(Aside: I remember playing this album while visiting family in Des Moines in the summer of '88, and my cousin Crystal singing "Velvis Elvis he's a Pelvis" for days. Weird.)
47. "Frank's 2000" TV"
(Style parody of REM; from Alpalooza, 1993)
What's the big thing in TV now? Before it was all about HD resolution, it was all about having the biggest screen you could possibly find. What I love about this song is that it's very silly, but really does capture what we imagined the euphoria of having something like a gigantic TV would be. IMAX, Omnimax, big-screen television... we just want to be immersed in somewhere not here.
46. "That Boy Could Dance"
(Original; from "Weird Al" Yankovic in 3-D, 1984)
This one has always sounded to me like a cross between a Frank Zappa song and the kind of sax-driven pre-British Invasion throwback that was popular in '84. It always reminds me of Zappa's "Be in My Video," despite sounding nothing like it.
45. "I'll Be Mellow When I'm Dead"
(Original; from "Weird Al" Yankovic, 1983)
Al angrily rejects the hippie/yuppie lifestyle. I used to consider this one of my theme songs, especially the title sentiment, but frankly I'm too exhausted now. I listen to this song and wonder when I ever had this much energy, but anger and anxiety will do that to a person. I still love the song, but more as a reminder of that youthful anger that I've really tried to let go of. It's funny that I've always loved this one, and yet the people online who remind me of this kind of silly, over, always-on-display, defining-myself-by-boldly-stating-how-much-I-dislike-something-I-could-ignore anger is the kind of tiring thing that makes me stop listening to people online. But hey, the song has a great construction and a fun middle-section with ukuleles. It's all about presentation sometimes.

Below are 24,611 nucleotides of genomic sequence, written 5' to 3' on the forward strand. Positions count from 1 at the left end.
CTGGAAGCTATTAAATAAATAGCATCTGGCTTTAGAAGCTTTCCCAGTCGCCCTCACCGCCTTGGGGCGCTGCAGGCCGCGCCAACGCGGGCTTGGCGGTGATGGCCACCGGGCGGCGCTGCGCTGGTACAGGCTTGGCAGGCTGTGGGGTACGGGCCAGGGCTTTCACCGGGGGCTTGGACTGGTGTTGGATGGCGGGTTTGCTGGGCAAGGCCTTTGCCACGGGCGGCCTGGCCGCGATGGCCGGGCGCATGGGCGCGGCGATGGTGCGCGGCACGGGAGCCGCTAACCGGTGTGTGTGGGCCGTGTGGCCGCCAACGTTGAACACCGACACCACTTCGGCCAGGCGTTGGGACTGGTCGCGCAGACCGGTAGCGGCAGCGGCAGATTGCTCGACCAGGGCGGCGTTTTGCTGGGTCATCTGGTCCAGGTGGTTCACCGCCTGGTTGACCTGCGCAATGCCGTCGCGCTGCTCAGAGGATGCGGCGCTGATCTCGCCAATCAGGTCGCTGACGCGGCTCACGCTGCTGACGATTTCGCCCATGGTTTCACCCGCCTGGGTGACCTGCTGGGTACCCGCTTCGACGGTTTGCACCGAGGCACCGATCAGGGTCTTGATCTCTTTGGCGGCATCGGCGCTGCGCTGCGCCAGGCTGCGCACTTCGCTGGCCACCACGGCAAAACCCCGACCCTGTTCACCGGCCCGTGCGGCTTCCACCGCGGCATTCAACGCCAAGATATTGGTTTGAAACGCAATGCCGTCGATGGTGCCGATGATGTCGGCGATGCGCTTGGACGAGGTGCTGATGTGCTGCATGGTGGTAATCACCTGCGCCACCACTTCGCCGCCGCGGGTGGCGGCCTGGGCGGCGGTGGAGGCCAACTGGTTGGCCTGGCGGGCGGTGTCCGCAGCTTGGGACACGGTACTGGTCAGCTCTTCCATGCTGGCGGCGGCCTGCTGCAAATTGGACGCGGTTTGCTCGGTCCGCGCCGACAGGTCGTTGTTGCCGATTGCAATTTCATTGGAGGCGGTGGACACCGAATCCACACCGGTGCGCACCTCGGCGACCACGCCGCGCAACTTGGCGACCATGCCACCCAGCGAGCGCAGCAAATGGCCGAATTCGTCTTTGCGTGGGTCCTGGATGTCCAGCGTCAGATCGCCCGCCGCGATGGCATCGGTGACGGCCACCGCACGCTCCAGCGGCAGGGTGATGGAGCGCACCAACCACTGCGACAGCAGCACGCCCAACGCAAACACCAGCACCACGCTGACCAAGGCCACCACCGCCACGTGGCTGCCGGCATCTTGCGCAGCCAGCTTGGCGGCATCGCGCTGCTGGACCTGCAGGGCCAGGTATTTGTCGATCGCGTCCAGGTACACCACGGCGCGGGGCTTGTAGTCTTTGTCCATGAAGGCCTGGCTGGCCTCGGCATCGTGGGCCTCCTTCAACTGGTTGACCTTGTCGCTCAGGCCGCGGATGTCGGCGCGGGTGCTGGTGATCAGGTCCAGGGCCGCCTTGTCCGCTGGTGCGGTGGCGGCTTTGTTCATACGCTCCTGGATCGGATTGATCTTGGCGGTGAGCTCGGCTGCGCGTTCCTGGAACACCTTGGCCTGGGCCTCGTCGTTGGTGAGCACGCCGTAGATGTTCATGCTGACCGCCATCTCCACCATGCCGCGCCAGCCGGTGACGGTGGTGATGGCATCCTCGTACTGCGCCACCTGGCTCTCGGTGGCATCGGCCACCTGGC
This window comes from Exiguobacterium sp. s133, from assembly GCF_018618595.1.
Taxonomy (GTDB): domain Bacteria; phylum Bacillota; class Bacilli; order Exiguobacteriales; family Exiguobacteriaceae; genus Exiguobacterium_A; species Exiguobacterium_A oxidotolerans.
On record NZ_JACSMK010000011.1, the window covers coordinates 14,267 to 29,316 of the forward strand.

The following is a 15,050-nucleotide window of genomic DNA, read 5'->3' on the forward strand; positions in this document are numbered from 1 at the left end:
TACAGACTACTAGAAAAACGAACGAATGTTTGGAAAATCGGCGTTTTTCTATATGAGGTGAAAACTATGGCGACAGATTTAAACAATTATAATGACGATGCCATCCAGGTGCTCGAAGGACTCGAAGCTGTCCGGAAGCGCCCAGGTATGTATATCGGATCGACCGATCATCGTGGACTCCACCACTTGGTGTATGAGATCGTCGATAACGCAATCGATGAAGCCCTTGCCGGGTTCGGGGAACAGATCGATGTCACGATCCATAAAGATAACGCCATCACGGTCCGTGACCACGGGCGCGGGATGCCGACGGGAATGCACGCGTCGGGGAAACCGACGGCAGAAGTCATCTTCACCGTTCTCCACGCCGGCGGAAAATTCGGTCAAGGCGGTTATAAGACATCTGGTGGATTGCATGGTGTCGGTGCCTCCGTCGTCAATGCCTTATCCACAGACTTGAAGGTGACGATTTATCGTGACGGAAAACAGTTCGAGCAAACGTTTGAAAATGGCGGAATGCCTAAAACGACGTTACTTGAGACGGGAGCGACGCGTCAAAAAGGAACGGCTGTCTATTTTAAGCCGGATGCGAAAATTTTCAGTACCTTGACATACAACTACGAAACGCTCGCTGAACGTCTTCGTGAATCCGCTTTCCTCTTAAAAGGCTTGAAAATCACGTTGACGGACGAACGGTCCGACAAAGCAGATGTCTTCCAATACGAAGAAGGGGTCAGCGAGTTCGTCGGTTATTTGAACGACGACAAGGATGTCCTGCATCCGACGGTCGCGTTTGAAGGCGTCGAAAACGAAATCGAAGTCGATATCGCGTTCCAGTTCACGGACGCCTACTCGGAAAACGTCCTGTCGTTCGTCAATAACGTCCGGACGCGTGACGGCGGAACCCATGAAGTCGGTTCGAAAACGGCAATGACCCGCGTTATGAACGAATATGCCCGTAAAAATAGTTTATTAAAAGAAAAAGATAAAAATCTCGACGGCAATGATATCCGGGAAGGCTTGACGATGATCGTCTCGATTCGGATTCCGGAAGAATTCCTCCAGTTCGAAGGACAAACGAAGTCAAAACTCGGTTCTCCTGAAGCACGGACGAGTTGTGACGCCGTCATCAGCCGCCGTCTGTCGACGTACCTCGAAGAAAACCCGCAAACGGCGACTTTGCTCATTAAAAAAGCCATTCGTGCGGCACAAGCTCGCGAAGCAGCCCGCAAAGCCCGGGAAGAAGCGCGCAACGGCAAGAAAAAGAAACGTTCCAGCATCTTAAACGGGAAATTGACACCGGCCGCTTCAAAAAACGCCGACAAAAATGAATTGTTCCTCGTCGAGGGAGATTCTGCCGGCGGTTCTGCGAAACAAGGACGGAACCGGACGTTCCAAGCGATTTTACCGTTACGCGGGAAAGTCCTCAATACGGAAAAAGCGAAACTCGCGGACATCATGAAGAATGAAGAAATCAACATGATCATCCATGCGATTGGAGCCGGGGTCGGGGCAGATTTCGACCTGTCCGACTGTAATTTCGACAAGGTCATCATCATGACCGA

44. "Polka Power!"
(Medley; from Running with Scissors, 1999)
I remember hearing most of these songs (full list here) on the radio CONSTANTLY when I was driving a delivery truck for a living, I wouldn't say many of the songs themselves are actually good (although one is actually on my iPod right now), but it's a strong batch of songs that Al does something really fun with.
43. "Mission Statement"
(Style parody of Crosby, Stills & Nash; from Mandatory Fun, 2014)
It was pretty brilliant, from a satire standpoint, to use the crunchy, folky CSN style for a list of corporate buzzwords and business bullshit. I remember back in '95 when I first started working at Barnes & Noble and hearing people use those words for real like they actually meant anything, and wonder what they're doing now post-economic collapse.
42. "Whatever You Like"
(Parody of "Whatever You Like" by TI; from Alpocalypse, 2011)
The TI song is about a man wooing a woman with whatever gifts she could want; Al's version is adjusted for economic circumstance, offering his intended such budget-conscious treasures as ramen and the pizza toppings of her choice. It's a song that could easily sound insulting, but Al's delivery--that any woman should be impressed by his Hyundai, his stolen cable, and his low-paying job at Kinko's--just makes the song. It's nice to be able to laugh about being really, really poor sometimes without feeling attacked.
(Parody of "Happy" by Pharrell Williams; from Mandatory Fun, 2014)
I love that, in a song listing gauche behavior and fashion missteps, Al ends up escalating it all the way to taking selfies at a funeral (something which apparently someone from a reality show just did) and not telling his friends that he's been bitten by a zombie. The original song is one of my favorites from the last few years, and this send-up is just as fun. I have to note the music video; all of the actors are good, displaying different shades of tacky behavior. Eric Stonestreet sure has that aggressively douchey swagger down. And Jack Black is exactly the right actor to showcase obliviously tacky.
Until next time!
Monday, June 15, 2015
Lots of thunder and lightning here today, so what the hey, here are the two Thor, God of Thunder sketches from Muppets Tonight.
Brian Henson performed Thor. I'm curious who performed Zeus in the first sketch; he sounds a lot like Richard Hunt, but he had passed away several years earlier.